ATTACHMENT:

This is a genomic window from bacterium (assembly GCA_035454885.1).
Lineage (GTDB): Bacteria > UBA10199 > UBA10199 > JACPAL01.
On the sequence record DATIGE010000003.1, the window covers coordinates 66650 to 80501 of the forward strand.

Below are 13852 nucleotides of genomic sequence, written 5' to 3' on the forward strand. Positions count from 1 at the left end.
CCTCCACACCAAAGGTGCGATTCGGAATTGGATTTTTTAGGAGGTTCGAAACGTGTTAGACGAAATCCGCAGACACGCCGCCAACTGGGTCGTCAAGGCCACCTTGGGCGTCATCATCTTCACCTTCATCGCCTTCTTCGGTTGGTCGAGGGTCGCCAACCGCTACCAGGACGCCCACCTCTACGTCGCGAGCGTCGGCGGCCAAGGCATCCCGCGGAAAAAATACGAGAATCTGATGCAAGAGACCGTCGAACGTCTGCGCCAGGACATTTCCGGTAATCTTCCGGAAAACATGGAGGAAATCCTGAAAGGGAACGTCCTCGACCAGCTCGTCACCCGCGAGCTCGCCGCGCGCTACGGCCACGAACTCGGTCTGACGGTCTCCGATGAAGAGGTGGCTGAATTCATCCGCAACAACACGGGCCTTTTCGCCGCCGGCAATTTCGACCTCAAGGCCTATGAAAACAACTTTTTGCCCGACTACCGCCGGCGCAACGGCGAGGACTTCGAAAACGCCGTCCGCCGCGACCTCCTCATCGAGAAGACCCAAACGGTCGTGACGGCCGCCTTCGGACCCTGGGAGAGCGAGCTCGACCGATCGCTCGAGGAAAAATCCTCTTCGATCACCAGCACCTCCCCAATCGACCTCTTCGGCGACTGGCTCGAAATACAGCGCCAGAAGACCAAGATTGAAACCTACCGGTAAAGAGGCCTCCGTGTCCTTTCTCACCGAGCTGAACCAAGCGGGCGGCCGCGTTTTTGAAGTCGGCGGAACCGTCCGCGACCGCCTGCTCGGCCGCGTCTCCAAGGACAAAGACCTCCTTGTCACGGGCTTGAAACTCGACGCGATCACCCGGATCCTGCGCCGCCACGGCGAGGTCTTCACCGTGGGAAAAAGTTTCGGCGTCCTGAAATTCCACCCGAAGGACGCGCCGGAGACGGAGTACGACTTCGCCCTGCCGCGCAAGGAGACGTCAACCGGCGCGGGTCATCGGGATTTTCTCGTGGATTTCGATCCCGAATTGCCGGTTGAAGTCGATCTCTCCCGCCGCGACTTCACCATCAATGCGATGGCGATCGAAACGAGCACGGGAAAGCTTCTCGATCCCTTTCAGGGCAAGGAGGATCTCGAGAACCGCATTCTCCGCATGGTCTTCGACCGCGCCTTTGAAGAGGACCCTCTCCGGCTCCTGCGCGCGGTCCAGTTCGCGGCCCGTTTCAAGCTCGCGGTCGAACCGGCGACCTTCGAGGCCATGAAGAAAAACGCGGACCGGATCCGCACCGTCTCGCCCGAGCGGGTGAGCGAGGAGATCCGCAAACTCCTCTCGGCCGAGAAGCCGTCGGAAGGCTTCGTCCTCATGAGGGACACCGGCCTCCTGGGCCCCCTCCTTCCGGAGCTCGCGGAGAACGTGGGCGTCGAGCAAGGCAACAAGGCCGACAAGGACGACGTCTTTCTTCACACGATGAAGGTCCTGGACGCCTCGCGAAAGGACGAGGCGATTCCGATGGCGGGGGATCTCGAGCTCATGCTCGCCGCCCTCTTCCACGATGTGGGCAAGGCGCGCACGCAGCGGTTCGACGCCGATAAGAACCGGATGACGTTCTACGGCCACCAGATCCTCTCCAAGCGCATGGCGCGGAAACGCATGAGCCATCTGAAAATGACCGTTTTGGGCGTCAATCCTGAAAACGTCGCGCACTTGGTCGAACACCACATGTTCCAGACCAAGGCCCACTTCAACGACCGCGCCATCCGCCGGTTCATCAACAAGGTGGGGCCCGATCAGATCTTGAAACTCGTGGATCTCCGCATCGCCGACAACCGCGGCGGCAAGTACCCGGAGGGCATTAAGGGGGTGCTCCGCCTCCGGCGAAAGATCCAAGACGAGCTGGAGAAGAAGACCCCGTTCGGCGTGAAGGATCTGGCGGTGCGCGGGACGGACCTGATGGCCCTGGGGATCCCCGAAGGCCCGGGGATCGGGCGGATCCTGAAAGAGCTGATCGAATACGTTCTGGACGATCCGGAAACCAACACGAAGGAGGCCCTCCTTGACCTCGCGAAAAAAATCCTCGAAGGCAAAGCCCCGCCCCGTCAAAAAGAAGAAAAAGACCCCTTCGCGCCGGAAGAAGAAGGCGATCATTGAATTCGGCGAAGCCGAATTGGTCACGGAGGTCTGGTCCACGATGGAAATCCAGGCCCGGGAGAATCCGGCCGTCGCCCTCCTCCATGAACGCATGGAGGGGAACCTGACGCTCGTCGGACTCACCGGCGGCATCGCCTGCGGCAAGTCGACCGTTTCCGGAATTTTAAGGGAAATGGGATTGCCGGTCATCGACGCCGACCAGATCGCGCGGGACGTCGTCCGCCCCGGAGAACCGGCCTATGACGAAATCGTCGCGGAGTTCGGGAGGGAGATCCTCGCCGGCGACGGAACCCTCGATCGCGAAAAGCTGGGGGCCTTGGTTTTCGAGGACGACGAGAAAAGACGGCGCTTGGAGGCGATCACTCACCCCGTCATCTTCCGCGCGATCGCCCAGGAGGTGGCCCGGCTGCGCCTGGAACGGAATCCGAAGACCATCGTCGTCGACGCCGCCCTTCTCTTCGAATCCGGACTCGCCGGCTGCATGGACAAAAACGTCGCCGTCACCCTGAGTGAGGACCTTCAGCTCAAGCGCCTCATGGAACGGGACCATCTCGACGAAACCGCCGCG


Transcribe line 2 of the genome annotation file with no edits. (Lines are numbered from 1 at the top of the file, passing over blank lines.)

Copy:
Lineage (GTDB): Bacteria > UBA10199 > UBA10199 > JACPAL01.